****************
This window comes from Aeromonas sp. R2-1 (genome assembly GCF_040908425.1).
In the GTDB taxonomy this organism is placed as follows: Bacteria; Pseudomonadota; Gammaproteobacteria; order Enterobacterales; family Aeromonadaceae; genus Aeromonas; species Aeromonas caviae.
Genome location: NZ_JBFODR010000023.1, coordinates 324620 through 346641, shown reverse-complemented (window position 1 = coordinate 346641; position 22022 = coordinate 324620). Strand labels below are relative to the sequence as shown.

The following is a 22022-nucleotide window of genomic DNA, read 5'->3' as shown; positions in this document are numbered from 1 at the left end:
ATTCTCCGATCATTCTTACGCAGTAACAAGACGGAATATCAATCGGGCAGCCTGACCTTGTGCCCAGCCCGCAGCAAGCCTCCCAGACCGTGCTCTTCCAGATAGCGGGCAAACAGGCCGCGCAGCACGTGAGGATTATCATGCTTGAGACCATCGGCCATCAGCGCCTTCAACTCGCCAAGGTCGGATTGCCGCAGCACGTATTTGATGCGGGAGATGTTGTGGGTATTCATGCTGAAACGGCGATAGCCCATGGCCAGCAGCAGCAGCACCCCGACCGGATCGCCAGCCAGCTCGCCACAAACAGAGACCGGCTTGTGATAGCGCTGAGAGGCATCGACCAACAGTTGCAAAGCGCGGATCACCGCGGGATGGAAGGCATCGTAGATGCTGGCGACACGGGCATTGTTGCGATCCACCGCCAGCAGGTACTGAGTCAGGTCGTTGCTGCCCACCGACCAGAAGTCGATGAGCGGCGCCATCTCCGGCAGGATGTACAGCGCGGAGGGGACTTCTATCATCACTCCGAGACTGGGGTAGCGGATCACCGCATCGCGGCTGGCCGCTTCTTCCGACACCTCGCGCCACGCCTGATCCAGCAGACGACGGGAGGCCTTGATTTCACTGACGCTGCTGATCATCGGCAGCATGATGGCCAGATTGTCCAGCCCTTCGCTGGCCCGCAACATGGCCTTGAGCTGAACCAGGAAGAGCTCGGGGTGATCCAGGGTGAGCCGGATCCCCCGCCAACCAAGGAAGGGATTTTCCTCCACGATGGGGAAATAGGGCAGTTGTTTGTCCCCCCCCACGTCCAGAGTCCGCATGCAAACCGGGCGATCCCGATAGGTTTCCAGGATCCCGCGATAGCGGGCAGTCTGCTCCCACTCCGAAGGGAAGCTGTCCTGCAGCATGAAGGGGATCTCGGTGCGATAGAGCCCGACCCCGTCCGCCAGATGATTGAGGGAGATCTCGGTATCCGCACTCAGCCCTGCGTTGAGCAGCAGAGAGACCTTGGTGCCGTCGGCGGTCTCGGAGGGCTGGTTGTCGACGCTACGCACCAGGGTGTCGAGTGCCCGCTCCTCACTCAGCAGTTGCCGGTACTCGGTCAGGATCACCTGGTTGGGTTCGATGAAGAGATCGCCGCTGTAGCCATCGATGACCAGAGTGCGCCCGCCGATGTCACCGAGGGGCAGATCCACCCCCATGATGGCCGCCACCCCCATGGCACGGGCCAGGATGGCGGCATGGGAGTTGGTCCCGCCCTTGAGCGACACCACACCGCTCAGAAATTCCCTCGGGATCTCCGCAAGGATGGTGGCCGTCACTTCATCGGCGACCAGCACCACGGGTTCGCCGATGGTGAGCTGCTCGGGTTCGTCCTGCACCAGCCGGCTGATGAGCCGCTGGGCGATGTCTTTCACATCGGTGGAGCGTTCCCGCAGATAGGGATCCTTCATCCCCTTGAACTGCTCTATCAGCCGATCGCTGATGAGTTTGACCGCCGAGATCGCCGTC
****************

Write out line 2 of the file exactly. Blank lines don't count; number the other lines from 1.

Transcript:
In the GTDB taxonomy this organism is placed as follows: Bacteria; Pseudomonadota; Gammaproteobacteria; order Enterobacterales; family Aeromonadaceae; genus Aeromonas; species Aeromonas caviae.